The Aquaduct of Dreams
Running from the Elan Valley to Birmingham, there is a waterway wrapped in stone.
It is the Victorian built water-piping system, called the Elan Aquaduct, that runs from the Elan reservoirs in Wales, to Birmingham’s Frankley reservoir.
The water takes a day and a half to make its way, and there are no pumping stations to enforce the journey. Instead, the water travels solely by the irrestistible agency of Gravity.
Although there are hills and valleys aplenty between Elan (Cymru) and Frankley (Brum), stubborn Victorian industrial intelligence designed a very slightly downhill journey for the water to follow, for all 73 miles. It goes downhill by a tiny fraction, but it is precise and constant, and so it works.
Running out the back of our winter woods, a segment of the Elan aquaduct stretched across the mini valley, and disappeared into the opposite hillside.
We found the aquaduct’s arches, where they crossed the river Ithon, were a brilliant place to rest awhile, being a guaranteed shelter from winds and rain. But they also acted as an intense echo chamber, in which the water itself echoed marvellously, and voices would travel and bounce around the curved stone in strange exciting ways.
This was obviously a pretty big thrill for us, this winter. It was nice to get out the woods, sometimes, and get a change of elements.
We also liked the idea that there was water flowing constantly above our heads, and before our feet, while we were dry between.
The aquaduct was built 100 years ago, and we doubt whether the capacity to replicate it still exists. We have out-progressed such a simple, enduring technology. Today we have plastic tubes and pumping engines, which are much cheaper, and easy to replace, when they break.
The reservoir is celebrated as a wildlife reserve, and a feat of tremendous engineering heritage. With so much going right for it, it can be easy to forget that this aquaduct, now so fitting a monument to the ambition and achievement of the Victorian Age, was probably a dreadful eyesore, and an environmental catastrophe when it was built. The reservoirs were once, after all, beautiful rich and damp valleys, with schools, memories, bio-diversity, and distinct cultural identity. And now they’re underwater.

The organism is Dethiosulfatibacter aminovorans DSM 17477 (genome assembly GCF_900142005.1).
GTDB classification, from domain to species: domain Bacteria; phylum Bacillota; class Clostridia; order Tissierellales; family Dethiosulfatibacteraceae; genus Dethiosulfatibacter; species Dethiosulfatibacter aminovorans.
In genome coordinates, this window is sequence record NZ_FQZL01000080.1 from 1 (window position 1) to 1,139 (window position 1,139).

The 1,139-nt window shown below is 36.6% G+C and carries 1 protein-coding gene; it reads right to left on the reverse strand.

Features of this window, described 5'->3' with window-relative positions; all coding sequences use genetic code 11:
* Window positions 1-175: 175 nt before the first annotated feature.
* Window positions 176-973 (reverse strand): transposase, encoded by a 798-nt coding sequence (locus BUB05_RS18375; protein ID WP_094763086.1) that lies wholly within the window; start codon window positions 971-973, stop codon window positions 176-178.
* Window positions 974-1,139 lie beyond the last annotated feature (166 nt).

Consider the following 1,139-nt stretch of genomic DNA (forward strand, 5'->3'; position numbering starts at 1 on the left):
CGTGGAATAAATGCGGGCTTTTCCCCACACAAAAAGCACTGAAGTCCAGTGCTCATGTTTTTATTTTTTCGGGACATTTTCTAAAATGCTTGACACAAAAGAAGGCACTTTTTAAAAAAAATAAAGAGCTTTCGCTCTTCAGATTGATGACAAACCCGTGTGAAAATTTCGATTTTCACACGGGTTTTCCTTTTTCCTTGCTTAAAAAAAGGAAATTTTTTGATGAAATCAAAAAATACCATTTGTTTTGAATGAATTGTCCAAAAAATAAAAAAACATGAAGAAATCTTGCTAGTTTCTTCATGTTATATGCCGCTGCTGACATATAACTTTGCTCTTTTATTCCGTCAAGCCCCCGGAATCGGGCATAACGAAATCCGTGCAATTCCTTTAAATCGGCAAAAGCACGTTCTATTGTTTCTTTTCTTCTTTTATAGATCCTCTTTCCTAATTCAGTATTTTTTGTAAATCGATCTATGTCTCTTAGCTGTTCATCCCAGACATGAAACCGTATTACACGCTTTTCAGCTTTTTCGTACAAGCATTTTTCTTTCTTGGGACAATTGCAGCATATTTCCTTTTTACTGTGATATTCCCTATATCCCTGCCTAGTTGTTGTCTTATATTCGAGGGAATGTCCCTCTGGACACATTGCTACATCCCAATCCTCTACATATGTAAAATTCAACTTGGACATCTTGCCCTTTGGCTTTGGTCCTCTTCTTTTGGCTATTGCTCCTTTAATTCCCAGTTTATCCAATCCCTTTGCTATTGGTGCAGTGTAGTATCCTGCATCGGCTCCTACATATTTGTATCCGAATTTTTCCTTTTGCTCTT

And the stone aquaduct, which has blended into the landscape, and which we enjoyed so much, was the cause of a massive quarrying industry in the Welsh hills. And an entire railway line was built for the project (since dismantled), to transport labour and materials. There was also a huge wooden village built to house the labour-force, so local woodlands doubtless took the brunt of this demand.
One local story we heard, went like this: the quarries, to provide the aquaduct stonework, were dug and funded by Birmingham City water board, and once the building work was all done, and the water flowing, all the Birmingham people went back home. So the farmers, whose land the quarries sat on, guarded those quarries, and watched, and waited. No-one was willing to presume ownership, or take stone, but nor were they going to let someone else do the same. They watched their little quarries, and waited for water board to get in touch.
The situation stayed like this for a generation. And 50 years later, those farmers and families slowly started using the stone, and took possession of a very good source of quality stone for their tracks and out-buildings.
“But don’t you go wandering round them quarries” we were told. “They don’t like strangers doing that. They’re protective. Probably ‘cos they weren’t theirs to start with…”
When Ginger came to visit us in the woods this winter, we recorded a few songs, and jams, under the stone arches of the Elan Aquaduct. Here they are. Please do not be alarmed by occasional gusts of wind overwhelming our sound-recorder. It all comes right in the end.
The Grey Funnel Line